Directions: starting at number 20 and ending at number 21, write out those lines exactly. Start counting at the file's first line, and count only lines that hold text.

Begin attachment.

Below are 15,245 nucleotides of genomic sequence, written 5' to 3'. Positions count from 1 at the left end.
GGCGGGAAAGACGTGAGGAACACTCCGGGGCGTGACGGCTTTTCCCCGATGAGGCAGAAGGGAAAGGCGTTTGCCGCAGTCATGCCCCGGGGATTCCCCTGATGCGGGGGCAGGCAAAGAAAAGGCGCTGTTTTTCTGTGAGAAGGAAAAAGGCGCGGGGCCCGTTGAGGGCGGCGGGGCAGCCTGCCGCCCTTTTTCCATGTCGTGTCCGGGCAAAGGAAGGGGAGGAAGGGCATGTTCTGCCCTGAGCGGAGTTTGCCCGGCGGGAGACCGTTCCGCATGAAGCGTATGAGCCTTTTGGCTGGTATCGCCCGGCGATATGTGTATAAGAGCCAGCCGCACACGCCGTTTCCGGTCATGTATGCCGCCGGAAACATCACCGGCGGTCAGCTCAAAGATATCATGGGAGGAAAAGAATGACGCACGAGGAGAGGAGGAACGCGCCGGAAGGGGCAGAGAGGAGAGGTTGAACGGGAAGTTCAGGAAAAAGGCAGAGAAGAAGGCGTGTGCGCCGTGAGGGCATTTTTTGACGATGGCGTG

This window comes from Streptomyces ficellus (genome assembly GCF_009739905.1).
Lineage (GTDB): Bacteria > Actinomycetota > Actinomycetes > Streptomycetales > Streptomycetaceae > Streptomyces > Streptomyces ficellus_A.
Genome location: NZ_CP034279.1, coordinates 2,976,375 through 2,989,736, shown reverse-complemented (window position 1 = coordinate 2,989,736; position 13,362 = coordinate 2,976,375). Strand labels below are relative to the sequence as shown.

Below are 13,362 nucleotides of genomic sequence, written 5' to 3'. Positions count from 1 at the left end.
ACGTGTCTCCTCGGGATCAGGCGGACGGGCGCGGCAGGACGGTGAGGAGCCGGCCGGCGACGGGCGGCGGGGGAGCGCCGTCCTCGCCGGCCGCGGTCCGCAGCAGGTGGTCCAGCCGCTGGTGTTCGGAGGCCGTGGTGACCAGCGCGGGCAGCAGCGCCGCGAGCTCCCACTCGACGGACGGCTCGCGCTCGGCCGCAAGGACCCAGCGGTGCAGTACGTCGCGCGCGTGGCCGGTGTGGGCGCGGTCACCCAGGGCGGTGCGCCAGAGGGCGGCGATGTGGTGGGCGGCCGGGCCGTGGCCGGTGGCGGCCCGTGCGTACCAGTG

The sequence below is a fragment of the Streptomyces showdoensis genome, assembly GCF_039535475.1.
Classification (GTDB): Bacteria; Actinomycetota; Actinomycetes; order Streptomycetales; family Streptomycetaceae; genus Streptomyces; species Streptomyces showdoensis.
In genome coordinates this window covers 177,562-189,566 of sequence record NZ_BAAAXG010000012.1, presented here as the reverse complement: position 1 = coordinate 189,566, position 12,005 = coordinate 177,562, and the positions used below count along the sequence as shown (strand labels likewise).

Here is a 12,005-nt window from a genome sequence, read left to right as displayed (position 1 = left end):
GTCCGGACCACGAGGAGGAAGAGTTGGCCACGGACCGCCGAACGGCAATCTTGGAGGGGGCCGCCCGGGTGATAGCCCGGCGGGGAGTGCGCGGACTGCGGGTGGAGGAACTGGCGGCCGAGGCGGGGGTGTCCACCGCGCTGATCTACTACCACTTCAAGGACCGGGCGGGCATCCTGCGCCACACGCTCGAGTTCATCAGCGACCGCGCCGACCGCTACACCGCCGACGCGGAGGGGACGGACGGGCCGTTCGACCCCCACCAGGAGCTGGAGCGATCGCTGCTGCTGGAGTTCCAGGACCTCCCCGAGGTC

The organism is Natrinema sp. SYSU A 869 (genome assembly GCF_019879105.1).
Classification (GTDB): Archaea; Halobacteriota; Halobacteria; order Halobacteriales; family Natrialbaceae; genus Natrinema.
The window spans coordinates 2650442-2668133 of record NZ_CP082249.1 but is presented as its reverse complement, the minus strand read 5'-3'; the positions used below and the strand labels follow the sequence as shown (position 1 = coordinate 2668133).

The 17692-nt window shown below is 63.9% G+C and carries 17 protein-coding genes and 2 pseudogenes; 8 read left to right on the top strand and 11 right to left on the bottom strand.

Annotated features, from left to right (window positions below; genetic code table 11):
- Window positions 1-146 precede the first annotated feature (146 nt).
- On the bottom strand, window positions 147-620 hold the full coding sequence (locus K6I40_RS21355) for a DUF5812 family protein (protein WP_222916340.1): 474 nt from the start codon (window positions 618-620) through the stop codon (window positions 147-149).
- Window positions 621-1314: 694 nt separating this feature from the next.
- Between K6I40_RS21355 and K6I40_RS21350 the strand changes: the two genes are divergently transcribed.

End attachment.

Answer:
- Window positions 621-1314: 694 nt separating this feature from the next.
- Between K6I40_RS21355 and K6I40_RS21350 the strand changes: the two genes are divergently transcribed.